We believe that the Ęsir and Vanir are living, independent entities. They are our eldest kin-folk, and that we are descended from them. In order to be worthy of these Ancestors, we strive in our deeds and lives to follow Virtues that are the basis for a strong and decent community. There are Nine Virtues: Honor, Truth, Courage, Fidelity, Self-discipline, Hospitality, Independence, Industry, and Perseverance. We worship the Ęsir and Vanir not in submission, but standing upright; we give gifts to the Gods and Goddesses, in return for the gifts that they give to us. We honor the spirits of our departed ancestors, who watch over us and, we believe, are sometimes reborn among us.

How is Asatru practiced?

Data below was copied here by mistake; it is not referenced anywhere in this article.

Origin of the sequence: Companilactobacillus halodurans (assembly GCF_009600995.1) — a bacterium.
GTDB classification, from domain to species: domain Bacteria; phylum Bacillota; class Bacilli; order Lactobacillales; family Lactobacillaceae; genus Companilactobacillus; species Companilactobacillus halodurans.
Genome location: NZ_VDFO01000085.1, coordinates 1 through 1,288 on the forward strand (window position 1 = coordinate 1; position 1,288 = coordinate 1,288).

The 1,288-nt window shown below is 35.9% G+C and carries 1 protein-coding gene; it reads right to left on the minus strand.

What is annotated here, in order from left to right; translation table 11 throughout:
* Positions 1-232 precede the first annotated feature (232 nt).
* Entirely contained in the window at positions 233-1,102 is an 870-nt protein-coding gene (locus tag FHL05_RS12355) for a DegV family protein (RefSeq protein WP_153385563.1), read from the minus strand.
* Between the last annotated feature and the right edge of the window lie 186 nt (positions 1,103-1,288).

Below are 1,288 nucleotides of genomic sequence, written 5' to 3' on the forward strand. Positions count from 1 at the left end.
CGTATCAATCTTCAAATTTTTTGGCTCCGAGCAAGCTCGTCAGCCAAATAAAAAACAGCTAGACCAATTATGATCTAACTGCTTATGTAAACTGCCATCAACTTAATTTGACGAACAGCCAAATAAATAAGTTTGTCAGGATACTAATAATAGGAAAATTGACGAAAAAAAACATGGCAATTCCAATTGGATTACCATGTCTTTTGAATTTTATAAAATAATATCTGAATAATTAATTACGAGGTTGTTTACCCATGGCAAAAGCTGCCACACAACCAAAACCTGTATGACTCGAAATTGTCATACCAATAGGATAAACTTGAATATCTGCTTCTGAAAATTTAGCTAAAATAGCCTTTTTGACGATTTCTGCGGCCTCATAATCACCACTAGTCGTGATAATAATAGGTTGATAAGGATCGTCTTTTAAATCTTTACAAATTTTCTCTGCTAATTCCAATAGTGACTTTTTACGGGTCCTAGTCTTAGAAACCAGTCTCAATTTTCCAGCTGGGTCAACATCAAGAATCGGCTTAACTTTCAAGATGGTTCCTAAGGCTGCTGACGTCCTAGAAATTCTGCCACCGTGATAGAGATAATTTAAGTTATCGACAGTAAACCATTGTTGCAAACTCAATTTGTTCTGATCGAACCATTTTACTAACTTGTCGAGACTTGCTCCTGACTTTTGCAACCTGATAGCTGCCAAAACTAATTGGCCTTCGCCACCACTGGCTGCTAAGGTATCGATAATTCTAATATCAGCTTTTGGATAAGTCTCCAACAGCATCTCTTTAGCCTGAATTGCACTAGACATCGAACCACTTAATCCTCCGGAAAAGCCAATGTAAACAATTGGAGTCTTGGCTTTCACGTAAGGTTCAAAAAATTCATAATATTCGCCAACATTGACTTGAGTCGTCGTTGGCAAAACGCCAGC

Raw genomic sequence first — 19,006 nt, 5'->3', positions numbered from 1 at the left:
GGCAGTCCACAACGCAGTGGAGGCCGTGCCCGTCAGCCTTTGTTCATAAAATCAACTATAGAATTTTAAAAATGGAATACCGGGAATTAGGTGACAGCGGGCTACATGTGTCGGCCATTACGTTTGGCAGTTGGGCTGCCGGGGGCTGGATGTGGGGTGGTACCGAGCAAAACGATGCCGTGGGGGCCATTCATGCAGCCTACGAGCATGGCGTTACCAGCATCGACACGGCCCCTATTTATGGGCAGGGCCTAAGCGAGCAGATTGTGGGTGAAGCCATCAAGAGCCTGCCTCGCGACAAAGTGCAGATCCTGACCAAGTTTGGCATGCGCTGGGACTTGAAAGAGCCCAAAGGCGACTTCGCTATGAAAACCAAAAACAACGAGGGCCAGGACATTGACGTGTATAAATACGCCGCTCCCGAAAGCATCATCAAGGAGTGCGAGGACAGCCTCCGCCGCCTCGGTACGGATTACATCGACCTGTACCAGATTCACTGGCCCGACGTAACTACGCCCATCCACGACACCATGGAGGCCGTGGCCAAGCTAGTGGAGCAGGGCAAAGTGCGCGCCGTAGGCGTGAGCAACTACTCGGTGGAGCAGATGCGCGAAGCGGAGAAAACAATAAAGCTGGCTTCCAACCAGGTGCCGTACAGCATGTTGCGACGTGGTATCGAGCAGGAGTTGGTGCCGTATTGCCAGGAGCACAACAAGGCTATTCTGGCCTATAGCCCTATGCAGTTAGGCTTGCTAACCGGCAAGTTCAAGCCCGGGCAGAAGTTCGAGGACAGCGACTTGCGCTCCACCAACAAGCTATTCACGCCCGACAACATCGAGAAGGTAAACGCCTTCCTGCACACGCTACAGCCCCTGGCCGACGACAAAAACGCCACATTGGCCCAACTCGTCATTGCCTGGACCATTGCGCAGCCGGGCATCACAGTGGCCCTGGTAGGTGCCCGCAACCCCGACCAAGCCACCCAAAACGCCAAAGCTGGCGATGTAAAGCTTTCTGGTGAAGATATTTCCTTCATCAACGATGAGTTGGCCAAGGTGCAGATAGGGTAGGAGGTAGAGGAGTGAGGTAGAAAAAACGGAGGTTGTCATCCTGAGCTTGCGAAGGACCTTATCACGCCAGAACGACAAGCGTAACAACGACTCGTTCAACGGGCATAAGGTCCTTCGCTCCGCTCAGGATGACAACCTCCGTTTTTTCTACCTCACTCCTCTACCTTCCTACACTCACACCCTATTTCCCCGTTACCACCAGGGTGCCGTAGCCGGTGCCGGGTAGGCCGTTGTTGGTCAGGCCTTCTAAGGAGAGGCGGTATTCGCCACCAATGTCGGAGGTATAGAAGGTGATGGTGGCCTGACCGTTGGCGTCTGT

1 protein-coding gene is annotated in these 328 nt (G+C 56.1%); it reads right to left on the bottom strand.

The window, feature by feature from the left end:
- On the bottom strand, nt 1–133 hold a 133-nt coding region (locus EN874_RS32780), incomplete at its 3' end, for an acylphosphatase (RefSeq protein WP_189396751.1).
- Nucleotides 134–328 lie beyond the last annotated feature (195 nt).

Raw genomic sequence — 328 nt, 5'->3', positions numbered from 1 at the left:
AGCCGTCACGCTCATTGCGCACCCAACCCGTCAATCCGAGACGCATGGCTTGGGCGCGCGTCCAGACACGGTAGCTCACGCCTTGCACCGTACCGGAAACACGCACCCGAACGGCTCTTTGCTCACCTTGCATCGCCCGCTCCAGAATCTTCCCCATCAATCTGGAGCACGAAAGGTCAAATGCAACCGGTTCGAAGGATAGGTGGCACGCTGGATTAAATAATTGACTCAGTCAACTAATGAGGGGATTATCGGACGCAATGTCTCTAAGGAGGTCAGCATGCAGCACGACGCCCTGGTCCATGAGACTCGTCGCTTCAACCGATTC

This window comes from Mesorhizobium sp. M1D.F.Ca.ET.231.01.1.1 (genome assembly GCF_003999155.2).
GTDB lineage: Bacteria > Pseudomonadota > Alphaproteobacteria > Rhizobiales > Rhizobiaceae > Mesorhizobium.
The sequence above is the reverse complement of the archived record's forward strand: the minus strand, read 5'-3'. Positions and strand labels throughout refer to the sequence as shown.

Asatru is practiced first and foremost by living one's life in accordance with the Nine Virtues. We also hold rituals and ceremonies in which Asatru folk interact with the Gods and Goddesses. The foremost spiritual practice is the exchange of gifts between Gods and men. In ancient Teutonic societies, peace and trust were secured between individuals and tribes through the exchange of things of value. This was reflected in religious practice; therefore, the main rite of modern Asatru is the blot (pronounced bloat), or offering. In Gladsheim, when we gather for a blot, we use a drinking-horn filled with mead, beer or wine, and, raising it, address one or more of the Gods. We may speak a toast to Them, or to a personal hero or ancestor; or make a vow, or report the fulfillment of a vow. Words thus spoken are made holy by the presence of the God or Goddess, to whom the drink is offered. When the offerer has spoken, he also drinks from the horn before passing it on; usually a blot consists of an opening invocation followed by three rounds of toasts. At the end, that part of the drink that is not consumed is poured out upon the Earth.